so the roof is finished. And overall I am completely thrilled with how it has turned out. Apart from a few minor bumps it went smoothly. Nobody believed that such a small pile of sheeting could cover all those roofs. So I bet anyone who would take me up 5000 leones that there would be a balance left over. I think I was too confident and said make it a million so nobody took me up on it. But we have enough sheeting left now to roof the latrines which have only just been started. Our completion of the roof was just in time for my going away party. Rain came down hard in the afternoon, pouring off the roof as we all lounged on the spacious verandas. It was very moving for me to see the genuine appreciation for the work that I have done and the life I have lived in this community for the last six months. I think that the tears I cried could hardly express the sadness that I have at leaving this place and how important these people and this project are to me now.
The football match which preceded the program was a gruelling one. The rain had soaked the field and the play was a bit messy. Nil nil at the half. But early in the second half, the young AD stars went ahead on a controversial ball going in off a corner kick. The AD site poured on the pressure, myself getting a few headers and passing up a chance to shoot from close range only to see my teammate put it into the keeper's hands. "We done try, but ee no do" I was taken from the game to attend the party in my honour, but the site couldn't equalize. So it was a hard fought and messy game, but in the end the AD Stars prevailed on the lone goal 1-0. I can't really complain, it is my team! they now even have my initials on their chests. Most importantly I think that they also now own this field and the school and will continue to be involved in the upkeep and maintenence of the football pitch and other work that needs doing.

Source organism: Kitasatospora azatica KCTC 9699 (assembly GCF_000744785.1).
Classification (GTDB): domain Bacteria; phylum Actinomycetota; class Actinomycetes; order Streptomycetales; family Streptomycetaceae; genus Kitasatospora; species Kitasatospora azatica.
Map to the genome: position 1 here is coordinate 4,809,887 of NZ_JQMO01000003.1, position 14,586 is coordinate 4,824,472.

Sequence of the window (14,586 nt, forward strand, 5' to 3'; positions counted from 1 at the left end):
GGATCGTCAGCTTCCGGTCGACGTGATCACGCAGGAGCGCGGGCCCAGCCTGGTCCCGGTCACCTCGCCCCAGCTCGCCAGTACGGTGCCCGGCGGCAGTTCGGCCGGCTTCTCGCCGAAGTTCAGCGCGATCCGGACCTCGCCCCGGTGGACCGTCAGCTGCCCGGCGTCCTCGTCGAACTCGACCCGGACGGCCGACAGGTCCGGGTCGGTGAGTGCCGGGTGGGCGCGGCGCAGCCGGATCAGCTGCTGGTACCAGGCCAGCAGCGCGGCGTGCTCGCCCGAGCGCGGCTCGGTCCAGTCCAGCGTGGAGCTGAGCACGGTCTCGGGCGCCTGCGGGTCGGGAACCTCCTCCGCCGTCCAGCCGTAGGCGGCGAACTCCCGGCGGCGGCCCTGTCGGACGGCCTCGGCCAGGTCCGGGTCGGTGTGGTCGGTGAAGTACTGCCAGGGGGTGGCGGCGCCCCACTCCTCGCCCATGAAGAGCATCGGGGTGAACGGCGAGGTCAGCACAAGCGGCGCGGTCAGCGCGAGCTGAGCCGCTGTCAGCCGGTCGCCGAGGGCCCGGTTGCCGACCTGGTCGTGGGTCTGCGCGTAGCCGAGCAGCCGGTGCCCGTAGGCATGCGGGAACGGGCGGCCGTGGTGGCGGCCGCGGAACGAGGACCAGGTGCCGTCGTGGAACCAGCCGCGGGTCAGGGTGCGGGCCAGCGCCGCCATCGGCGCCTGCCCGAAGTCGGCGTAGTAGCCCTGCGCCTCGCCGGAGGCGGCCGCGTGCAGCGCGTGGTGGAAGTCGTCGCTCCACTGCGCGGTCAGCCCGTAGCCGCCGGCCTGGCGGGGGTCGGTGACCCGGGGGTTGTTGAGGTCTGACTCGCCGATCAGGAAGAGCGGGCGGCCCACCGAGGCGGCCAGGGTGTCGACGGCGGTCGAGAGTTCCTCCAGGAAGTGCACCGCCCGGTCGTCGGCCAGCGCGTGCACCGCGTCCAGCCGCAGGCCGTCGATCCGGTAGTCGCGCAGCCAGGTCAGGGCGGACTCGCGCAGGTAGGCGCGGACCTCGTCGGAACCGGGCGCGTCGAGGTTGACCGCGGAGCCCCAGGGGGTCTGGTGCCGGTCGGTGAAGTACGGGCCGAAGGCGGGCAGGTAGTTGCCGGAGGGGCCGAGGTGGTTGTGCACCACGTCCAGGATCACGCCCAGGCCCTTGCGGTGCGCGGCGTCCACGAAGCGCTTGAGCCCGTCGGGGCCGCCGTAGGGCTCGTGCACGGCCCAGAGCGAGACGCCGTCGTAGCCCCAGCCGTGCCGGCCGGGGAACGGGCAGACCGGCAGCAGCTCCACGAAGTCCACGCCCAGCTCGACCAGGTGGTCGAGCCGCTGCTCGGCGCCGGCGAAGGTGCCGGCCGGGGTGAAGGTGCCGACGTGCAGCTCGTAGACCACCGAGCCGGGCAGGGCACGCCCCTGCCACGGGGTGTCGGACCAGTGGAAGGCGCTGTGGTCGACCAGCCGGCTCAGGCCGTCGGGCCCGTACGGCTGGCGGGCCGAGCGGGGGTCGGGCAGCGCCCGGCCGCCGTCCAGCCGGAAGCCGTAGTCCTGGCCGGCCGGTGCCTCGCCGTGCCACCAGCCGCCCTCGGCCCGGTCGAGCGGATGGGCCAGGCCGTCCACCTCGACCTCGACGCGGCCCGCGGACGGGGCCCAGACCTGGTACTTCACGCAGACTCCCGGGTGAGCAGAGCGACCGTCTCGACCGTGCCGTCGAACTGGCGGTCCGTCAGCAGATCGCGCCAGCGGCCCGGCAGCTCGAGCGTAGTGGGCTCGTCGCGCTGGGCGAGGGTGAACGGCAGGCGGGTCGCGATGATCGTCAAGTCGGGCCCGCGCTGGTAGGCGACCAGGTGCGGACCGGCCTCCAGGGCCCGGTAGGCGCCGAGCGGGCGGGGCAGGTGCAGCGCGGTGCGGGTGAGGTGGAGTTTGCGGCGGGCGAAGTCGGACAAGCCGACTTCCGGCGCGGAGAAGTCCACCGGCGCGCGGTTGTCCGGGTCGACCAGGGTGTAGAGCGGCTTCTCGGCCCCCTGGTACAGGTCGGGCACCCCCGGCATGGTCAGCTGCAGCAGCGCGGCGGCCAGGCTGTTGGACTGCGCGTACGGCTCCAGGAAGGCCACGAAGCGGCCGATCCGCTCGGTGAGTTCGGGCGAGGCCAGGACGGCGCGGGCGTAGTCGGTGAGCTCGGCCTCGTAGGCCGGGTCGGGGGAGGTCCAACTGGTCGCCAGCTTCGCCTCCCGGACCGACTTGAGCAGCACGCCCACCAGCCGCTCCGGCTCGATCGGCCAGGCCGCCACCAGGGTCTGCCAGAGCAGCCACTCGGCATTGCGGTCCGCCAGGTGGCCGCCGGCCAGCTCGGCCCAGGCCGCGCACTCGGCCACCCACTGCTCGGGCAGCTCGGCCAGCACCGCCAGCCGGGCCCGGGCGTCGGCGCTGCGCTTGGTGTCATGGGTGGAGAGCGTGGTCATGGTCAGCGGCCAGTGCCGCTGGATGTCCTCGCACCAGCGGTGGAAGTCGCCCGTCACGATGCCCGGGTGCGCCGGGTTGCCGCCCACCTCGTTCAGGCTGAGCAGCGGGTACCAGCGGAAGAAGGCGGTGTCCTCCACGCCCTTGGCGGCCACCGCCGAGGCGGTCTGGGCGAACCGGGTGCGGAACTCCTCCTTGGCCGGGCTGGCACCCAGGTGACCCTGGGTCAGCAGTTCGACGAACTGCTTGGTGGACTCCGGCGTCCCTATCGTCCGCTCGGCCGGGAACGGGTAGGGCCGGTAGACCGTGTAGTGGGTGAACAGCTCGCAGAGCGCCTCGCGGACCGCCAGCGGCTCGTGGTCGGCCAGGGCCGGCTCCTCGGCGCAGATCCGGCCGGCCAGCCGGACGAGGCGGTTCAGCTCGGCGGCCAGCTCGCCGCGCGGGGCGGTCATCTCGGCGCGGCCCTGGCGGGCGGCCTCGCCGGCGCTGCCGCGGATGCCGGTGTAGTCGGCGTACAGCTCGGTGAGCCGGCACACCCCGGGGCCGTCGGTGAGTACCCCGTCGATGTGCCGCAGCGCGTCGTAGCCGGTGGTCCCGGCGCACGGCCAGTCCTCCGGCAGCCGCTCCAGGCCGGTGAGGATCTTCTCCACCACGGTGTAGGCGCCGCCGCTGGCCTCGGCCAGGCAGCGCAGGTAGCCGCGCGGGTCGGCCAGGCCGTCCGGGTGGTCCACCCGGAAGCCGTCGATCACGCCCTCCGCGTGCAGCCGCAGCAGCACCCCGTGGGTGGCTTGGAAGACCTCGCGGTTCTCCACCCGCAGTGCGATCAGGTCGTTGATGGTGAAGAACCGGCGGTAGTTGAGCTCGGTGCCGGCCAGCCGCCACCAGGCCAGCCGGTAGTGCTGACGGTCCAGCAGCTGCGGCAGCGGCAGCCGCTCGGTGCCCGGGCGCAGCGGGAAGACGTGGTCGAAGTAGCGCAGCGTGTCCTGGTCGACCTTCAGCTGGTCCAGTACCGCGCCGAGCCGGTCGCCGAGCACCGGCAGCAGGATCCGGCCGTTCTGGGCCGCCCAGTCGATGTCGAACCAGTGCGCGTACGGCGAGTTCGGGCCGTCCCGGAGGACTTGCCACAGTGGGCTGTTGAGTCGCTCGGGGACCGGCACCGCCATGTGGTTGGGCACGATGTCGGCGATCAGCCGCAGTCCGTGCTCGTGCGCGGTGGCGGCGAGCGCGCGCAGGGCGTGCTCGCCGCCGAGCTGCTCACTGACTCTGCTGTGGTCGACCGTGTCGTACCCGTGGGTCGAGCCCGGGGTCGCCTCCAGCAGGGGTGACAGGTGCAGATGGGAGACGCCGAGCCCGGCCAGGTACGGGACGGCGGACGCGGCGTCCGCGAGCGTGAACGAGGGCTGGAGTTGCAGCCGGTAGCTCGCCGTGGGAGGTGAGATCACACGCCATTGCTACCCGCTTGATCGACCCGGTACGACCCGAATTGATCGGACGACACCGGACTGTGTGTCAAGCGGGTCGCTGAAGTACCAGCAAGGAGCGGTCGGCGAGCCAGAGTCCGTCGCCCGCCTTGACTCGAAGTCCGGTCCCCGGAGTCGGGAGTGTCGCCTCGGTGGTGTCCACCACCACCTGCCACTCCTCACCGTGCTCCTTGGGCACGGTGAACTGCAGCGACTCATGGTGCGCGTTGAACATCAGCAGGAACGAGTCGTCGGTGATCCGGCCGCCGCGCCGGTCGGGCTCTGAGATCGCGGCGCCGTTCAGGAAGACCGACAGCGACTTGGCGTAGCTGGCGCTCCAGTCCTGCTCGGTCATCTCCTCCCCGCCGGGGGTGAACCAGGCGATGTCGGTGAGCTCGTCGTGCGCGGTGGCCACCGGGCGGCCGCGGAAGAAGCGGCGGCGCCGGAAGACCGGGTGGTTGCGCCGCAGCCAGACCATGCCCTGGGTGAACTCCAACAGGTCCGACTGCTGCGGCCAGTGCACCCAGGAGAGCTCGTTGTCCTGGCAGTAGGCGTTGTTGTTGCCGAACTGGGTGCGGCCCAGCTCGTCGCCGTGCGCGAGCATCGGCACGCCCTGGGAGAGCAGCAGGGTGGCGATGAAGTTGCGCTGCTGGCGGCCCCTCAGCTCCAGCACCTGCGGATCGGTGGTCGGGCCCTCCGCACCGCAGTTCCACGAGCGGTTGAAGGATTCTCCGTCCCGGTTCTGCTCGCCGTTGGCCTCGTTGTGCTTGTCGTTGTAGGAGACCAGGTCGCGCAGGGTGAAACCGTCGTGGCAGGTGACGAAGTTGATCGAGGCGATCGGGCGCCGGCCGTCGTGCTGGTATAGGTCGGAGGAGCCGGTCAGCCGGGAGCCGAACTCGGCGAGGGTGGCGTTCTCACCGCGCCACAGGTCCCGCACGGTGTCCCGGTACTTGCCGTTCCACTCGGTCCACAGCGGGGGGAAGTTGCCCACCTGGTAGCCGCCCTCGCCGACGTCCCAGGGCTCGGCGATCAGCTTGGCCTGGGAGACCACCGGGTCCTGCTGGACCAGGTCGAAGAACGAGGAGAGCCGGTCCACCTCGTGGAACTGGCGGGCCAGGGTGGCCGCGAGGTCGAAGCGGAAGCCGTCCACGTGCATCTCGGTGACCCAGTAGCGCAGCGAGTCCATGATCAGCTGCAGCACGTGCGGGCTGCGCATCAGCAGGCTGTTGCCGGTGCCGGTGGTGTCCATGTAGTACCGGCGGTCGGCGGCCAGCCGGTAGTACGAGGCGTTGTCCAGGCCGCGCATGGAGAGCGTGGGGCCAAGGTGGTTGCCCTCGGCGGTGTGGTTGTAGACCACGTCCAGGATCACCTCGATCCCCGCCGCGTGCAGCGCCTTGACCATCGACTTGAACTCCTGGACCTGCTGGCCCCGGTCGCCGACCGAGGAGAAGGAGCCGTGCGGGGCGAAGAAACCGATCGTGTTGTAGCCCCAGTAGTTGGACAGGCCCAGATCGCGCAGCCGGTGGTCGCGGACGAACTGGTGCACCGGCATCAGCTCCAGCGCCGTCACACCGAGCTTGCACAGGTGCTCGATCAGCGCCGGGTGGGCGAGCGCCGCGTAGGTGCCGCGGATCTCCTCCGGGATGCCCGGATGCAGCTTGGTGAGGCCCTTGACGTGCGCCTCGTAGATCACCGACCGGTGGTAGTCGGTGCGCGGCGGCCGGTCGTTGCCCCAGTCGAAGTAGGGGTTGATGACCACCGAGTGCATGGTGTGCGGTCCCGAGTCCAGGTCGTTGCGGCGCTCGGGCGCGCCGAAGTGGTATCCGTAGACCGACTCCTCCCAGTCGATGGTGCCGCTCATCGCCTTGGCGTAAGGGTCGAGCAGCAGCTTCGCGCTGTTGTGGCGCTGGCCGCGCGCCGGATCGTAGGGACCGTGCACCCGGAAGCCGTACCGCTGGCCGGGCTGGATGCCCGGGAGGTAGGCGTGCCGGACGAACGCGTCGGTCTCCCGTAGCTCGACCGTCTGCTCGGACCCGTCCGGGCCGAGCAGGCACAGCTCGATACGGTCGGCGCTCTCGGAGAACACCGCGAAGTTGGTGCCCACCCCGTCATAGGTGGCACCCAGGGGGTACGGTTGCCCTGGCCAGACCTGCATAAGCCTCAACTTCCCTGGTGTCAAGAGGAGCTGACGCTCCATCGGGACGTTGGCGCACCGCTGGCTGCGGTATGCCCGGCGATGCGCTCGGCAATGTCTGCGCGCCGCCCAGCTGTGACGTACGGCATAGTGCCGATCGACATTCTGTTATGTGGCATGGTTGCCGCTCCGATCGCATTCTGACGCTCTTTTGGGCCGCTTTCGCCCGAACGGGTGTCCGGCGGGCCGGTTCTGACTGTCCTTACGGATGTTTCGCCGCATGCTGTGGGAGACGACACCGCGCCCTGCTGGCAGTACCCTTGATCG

Today was a day spent organizing last minute contracts and jobs that are better done before I leave. Trying to tie up lose ends, with everyone trying to see me for one favour or another, giving gifts, expressing thanks. It is all a little to much to do in the next 48 hrs. I have not even begun to pack.

Tuesday, June 19, 2007

Busy Busy Busy

last week and lots of things to do. Here is a quick snapshot of the building yesterday afternoon. The guys had a well earned football match after the days work. Today the most difficult roof is going on right now. The corner classroom with 4 gables. Who thought that would work? Well I wasn't sure myself until we started it and now it looks pretty sweet from almost any angle you see it!

Wednesday, June 13, 2007

At Long Last...